SPORTS UFC Champ Zhang Weili starts isolation at a hotel after return from US

SPORTS

UFC Champ Zhang Weili starts isolation at a hotel after return from US

Xinhua

21:09, April 21, 2020

Zhangweili.jpeg

Zhang Weili wear protective cloth and face shield during the flight back to China. (Photo: Weibo account of Zhang Weili)

BEIJING, April 21 (Xinhua) -- UFC Champion Zhang Weili is in a 14-day mandatory isolation at a hotel in Tianjin, China, after being stranded in U. S. more than 40 days ago.

"Everything was fine on our way back home. Temperature was normal. Though it's really a little bit boring here in a hotel, I feel safe now," said Zhang during her online broadcast on Tuesday.

The 29-year-old was crowned China's first ever UFC champion in August 2019, and defeated Joanna Jedrzejczyk in Las Vegas last month to retain her strawweight belt.

Zhang could hardly sleep because of the excitement for going back home. Her team got up at four o'clock and drove five hours to travel to Los Angeles, United States. During the 13-hour flight, the whole team were protected from head to toe.

"I didn't drink or eat anything before arrive at hotel on Monday evening. Everyone on the plane and in the airport were very nice and said 'welcome back home' to us. I can tell that everything was well prepared and arranged to protect us. I was so moved."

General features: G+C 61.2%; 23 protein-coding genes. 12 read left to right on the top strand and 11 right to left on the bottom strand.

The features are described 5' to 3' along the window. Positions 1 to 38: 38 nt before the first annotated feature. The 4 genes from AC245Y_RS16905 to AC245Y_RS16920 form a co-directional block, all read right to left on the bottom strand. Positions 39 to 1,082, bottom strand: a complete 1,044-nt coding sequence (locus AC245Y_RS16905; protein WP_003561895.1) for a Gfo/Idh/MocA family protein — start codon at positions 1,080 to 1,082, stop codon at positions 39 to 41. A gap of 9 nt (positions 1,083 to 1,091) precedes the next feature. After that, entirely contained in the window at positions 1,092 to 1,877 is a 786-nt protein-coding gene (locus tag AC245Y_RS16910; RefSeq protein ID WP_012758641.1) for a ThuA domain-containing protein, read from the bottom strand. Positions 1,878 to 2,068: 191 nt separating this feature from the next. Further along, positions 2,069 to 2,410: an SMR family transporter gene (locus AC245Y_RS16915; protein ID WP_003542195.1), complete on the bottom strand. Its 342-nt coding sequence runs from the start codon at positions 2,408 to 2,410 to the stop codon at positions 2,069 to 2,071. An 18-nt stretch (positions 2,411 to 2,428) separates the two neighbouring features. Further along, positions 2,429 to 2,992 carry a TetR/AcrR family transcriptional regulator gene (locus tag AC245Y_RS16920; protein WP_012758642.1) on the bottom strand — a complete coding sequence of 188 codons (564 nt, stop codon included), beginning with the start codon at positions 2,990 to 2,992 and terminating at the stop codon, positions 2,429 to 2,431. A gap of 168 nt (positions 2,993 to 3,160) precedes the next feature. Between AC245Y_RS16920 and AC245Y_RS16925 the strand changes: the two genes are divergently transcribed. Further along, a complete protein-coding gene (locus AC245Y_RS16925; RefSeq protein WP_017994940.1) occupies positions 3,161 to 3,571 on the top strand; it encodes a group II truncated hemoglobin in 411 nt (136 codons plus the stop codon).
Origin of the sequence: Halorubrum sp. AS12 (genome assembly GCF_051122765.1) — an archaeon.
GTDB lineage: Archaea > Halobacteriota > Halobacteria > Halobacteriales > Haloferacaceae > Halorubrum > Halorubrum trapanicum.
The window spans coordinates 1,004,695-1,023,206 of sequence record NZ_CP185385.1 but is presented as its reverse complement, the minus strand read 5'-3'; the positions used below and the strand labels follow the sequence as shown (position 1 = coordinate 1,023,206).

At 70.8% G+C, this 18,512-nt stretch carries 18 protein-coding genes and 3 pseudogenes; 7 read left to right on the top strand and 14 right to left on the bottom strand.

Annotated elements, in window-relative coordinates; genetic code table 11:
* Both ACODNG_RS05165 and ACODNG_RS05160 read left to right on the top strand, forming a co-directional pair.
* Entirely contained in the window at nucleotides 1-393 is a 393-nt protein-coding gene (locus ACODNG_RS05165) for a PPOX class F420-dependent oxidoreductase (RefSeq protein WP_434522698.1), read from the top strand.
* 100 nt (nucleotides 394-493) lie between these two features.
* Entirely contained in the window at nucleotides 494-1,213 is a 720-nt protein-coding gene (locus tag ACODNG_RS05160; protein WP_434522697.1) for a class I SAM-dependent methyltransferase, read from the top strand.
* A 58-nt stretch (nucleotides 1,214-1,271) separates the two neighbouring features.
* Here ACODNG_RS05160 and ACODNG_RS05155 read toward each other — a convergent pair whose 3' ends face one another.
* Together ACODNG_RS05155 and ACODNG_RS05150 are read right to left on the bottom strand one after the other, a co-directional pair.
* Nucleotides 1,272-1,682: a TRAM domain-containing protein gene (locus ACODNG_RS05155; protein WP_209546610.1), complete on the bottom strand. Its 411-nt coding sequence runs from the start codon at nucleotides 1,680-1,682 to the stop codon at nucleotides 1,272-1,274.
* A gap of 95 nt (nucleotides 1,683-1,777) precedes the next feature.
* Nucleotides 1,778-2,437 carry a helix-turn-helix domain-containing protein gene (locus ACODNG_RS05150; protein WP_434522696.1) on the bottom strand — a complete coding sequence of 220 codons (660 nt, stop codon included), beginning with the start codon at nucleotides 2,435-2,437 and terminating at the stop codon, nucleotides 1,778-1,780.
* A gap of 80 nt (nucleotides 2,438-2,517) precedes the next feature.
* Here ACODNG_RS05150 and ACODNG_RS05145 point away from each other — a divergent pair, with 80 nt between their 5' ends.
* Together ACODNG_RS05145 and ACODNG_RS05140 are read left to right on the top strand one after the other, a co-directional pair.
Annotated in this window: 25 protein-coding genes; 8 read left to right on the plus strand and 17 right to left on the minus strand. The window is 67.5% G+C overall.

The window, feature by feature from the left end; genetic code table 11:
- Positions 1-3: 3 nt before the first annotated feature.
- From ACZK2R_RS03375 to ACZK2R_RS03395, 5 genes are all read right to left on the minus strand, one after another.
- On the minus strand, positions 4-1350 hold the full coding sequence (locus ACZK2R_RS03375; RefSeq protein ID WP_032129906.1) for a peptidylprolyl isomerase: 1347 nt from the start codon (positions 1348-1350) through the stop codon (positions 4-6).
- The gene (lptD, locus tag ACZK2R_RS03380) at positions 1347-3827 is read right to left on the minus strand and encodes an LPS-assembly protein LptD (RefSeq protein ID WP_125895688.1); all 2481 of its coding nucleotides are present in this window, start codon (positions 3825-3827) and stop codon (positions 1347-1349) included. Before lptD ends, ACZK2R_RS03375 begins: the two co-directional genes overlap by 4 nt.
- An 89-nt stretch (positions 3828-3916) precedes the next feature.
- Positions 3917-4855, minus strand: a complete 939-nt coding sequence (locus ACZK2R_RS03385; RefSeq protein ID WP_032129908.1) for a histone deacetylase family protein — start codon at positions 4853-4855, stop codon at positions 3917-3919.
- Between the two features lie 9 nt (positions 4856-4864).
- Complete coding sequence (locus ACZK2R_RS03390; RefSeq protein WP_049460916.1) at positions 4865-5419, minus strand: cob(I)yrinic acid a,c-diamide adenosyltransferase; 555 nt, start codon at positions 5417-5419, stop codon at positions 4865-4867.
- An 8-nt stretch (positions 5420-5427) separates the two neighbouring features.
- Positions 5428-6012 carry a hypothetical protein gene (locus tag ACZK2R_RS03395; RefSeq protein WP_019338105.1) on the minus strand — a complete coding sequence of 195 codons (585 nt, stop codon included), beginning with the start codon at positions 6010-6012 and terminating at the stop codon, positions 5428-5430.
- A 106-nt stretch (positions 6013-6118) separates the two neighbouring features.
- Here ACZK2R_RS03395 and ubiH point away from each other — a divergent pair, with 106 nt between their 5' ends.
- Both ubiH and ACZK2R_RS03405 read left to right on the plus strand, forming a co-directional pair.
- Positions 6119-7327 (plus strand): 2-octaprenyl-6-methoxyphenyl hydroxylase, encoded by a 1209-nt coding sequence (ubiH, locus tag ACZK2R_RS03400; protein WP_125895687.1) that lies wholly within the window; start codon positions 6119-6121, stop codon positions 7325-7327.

She wrote down her appreciation on her protective suit with a red marker.

"I felt more like a challenger rather than a defender this time. It was a bumpy road. I felt like riding a most crazy roller coaster that I've never experienced before," commented Zhang.

Before her glory time inside the cage, with worldwide COVID-19 containment measures currently restricting international travel, Zhang had to endure a lengthy journey in order to travel to the U.S. and defend her crown.

UFC made a morning call to Zhang on February 1 that if she wasn't able to catch a flight to Thailand, she wouldn't be able to go to America later.

"UFC also told me that the match can be canceled. But I don't want to give up my game. I never will," said Zhang, "What doesn't kill you make you stronger, right?"

But jet log did almost kill her. It took weeks for Zhang to travel from China to Thailand, then to Abu Dhabi, and finally to America.

"I couldn't sleep tight for two weeks. Every morning when I woke up, I need to tell myself again and again: you trained really hard for this fight. You can do it! You must do it!"

Until the moment she stood in the cage, her mind was dizzy and blank.

"All my training was gone. Skills were gone. Strategies were gone. Only instincts left."

Though she defended her crown, Zhang felt lost and guilty not only for failing herself, but also for failing those who expected more from her.

"Next time, I want to present a brand new me to my opponent and my fans," said Zhang, who added that she can't wait to add more traditional Chinese martial arts to her arsenal once her isolation ends.

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